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Word through the forex grapevine is that Japanese Prime Minister Shinzo Abe has ordered a new round of stimulus for the economy.

Fresh from gaining a majority of the seats in the Upper House elections over the weekend, Abe and his political party seem intent on stepping on the gas for their “Abenomics” plan.

What in the world is Abenomics?

For the newbies just tuning in, Abenomics refers to the set of economic policies being put in place by PM Abe since 2012. In particular, this involves a three-pronged approach of fiscal stimulus, monetary easing, and structural reforms geared towards boosting overall growth, warding off deflation, and trimming the budget deficit.

Under this program, PM Abe tasked the Bank of Japan with the mandate of achieving a 2% inflation target through quantitative easing.

The BOJ has since implemented a QQE program to the tune of 60-70 trillion JPY in bond purchases each year in 2013 then expanded this bond-buying program to 80 trillion JPY per year in 2014.

Apart from stoking inflation, QQE side-effects also included a much weaker yen, which supported export activity.

Raising the sales tax from 5% to 8% back in 2014 was also part of the Abenomics program, giving the government more funds to pay rising social welfare costs and hopefully reduce its debt levels.

However, this dealt such a huge blow to consumer spending that the Japanese government had to delay its next round of sales tax hikes by more than a couple of years.

Now that the entire global economy is facing headwinds, PM Abe thinks it’s time to focus on economic stimulus once more.

So what’s included in this economic stimulus package?

Not to be confused with monetary stimulus from the BOJ, which can involve printing more money for bond purchases or lowering interest rates, an economic stimulus package generally refers to fiscal measures imposed by the government in an effort to support domestic demand.

According to early news reports, PM Abe has ordered the construction of a new economic stimulus package amounting to 10 trillion JPY, consisting of steps to encourage future investment and accelerate the exit from deflation.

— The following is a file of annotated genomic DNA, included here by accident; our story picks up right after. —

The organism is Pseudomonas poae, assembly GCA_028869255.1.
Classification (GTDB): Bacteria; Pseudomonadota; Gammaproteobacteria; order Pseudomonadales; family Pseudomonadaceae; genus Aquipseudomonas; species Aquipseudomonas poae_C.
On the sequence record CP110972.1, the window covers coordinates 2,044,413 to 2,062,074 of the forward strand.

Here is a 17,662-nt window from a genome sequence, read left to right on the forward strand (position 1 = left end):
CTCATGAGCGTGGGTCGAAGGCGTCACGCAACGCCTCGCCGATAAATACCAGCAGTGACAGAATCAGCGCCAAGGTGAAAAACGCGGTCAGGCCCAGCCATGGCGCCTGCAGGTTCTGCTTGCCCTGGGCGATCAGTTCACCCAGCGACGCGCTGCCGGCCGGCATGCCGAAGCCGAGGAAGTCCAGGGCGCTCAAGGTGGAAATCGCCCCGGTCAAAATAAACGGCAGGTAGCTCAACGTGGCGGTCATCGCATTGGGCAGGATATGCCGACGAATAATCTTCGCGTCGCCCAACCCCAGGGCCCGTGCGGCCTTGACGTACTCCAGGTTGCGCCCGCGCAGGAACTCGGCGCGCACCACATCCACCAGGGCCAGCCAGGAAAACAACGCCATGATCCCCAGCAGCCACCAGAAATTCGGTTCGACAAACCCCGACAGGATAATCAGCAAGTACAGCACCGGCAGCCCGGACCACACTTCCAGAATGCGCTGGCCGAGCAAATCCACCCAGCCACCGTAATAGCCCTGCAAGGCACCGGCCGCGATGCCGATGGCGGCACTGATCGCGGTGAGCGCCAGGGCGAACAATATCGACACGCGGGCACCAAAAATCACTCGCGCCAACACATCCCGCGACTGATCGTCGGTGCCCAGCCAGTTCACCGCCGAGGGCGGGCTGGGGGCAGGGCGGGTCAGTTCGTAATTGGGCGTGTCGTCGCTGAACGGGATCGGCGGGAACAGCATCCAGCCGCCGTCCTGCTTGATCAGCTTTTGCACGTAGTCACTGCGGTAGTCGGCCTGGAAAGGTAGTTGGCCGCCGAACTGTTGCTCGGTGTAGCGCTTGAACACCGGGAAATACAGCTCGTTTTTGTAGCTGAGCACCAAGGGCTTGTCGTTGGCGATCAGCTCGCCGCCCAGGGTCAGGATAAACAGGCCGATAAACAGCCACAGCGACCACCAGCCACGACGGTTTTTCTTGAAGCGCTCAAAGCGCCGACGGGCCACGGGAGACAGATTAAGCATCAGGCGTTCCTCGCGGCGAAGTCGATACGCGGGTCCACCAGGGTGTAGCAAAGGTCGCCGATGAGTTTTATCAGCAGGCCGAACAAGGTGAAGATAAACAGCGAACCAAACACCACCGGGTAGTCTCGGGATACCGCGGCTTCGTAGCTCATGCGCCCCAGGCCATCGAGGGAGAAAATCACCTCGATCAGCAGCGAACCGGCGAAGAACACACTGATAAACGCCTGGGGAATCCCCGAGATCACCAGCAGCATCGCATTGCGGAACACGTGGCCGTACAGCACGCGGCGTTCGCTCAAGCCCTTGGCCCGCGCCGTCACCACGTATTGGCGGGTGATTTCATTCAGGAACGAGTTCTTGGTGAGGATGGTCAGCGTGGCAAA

This could include the issuance of construction bonds to fund the stimulus package – something that the government hasn’t done in the past four years  – since its coffers are running low after doling out an aid package after the April earthquakes and postponing its next sales tax hike.

The Japanese cabinet is still scheduled to make its post-election pow-wow and will be discussing how to go about this economic stimulus plan, with one adviser still pushing for a much larger amount of 20 trillion JPY. Further details are expected to be disclosed by Economic Minister Ishihara by July 12 so make sure you watch out for that.

Does this mean that the BOJ won’t need to ease?

Maybe, maybe not. On one hand, BOJ policymakers might prefer to wait for the government’s economic stimulus magic to take effect before using up its own monetary policy tricks. On the other hand, keep in mind that PM Abe has pledged to take “broad, bold” measures to spur economic activity, which could involve prodding BOJ officials to ramp up their QQE efforts.

To top it off, government officials have been expressing their desire to see a weaker yen, as the currency’s appreciation for the past few months has already been hurting trade and domestic price levels.

Jawboning no longer seems to be producing its intended effect so policymakers might be forced to resort to actual easing action. The next BOJ decision is scheduled for July 29.

What’s next for the Japanese yen?

Yen bears are enjoying the party for now as the prospect of additional stimulus could put downside pressure on the currency’s value. However, this behavior could be short-lived since risk aversion from Brexit appears to be the dominant market theme these days.

Besides, the issuance of construction bonds in exchange for cash as a means of funding the government’s stimulus package would mean a reduction in the amount of money in banks’ reserves or in circulation, thereby driving the yen’s value higher.

According to the Ministry of Finance, the previous fiscal year left only about 250 billion JPY available for additional government spending so they gotta put some serious effort into raising funds.

One way to counteract this would be for the BOJ to print more money to ensure that the level of money supply stays more or less the same.

Rumor has it that BOJ Governor Haruhiko Kuroda is currently meeting with former Fed head Ben Bernanke who is known for using three rounds of QE to pull the U.S. economy out of the financial crisis and recession. Any guesses on what they’re up to?